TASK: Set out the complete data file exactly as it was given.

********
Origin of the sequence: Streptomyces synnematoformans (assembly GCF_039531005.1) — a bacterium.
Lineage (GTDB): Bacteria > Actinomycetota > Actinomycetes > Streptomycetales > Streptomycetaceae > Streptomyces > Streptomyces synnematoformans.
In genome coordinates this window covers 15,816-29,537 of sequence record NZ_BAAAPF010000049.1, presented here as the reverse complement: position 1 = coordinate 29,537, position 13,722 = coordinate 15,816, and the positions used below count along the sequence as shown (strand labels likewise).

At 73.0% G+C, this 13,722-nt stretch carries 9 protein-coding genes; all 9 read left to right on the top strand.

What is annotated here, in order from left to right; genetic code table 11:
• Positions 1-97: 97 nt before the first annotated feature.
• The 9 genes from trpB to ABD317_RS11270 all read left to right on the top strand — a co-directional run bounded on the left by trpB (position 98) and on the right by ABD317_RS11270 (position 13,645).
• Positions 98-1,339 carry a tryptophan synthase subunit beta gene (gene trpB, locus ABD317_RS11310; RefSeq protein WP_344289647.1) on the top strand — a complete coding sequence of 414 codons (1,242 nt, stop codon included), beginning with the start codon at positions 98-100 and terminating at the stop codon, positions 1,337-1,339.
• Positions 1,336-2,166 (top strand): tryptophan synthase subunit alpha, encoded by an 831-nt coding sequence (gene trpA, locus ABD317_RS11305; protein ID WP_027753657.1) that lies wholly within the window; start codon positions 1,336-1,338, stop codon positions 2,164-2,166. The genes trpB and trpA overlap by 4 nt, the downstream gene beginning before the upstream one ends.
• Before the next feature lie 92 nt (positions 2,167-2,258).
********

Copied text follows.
Origin of the sequence: Streptomyces synnematoformans (assembly GCF_039531005.1) — a bacterium.
Lineage (GTDB): Bacteria > Actinomycetota > Actinomycetes > Streptomycetales > Streptomycetaceae > Streptomyces > Streptomyces synnematoformans.
In genome coordinates this window covers 15,816-29,537 of sequence record NZ_BAAAPF010000049.1, presented here as the reverse complement: position 1 = coordinate 29,537, position 13,722 = coordinate 15,816, and the positions used below count along the sequence as shown (strand labels likewise).

At 73.0% G+C, this 13,722-nt stretch carries 9 protein-coding genes; all 9 read left to right on the top strand.

What is annotated here, in order from left to right; genetic code table 11:
• Positions 1-97: 97 nt before the first annotated feature.
• The 9 genes from trpB to ABD317_RS11270 all read left to right on the top strand — a co-directional run bounded on the left by trpB (position 98) and on the right by ABD317_RS11270 (position 13,645).
• Positions 98-1,339 carry a tryptophan synthase subunit beta gene (gene trpB, locus ABD317_RS11310; RefSeq protein WP_344289647.1) on the top strand — a complete coding sequence of 414 codons (1,242 nt, stop codon included), beginning with the start codon at positions 98-100 and terminating at the stop codon, positions 1,337-1,339.
• Positions 1,336-2,166 (top strand): tryptophan synthase subunit alpha, encoded by an 831-nt coding sequence (gene trpA, locus ABD317_RS11305; protein ID WP_027753657.1) that lies wholly within the window; start codon positions 1,336-1,338, stop codon positions 2,164-2,166. The genes trpB and trpA overlap by 4 nt, the downstream gene beginning before the upstream one ends.
• Before the next feature lie 92 nt (positions 2,167-2,258).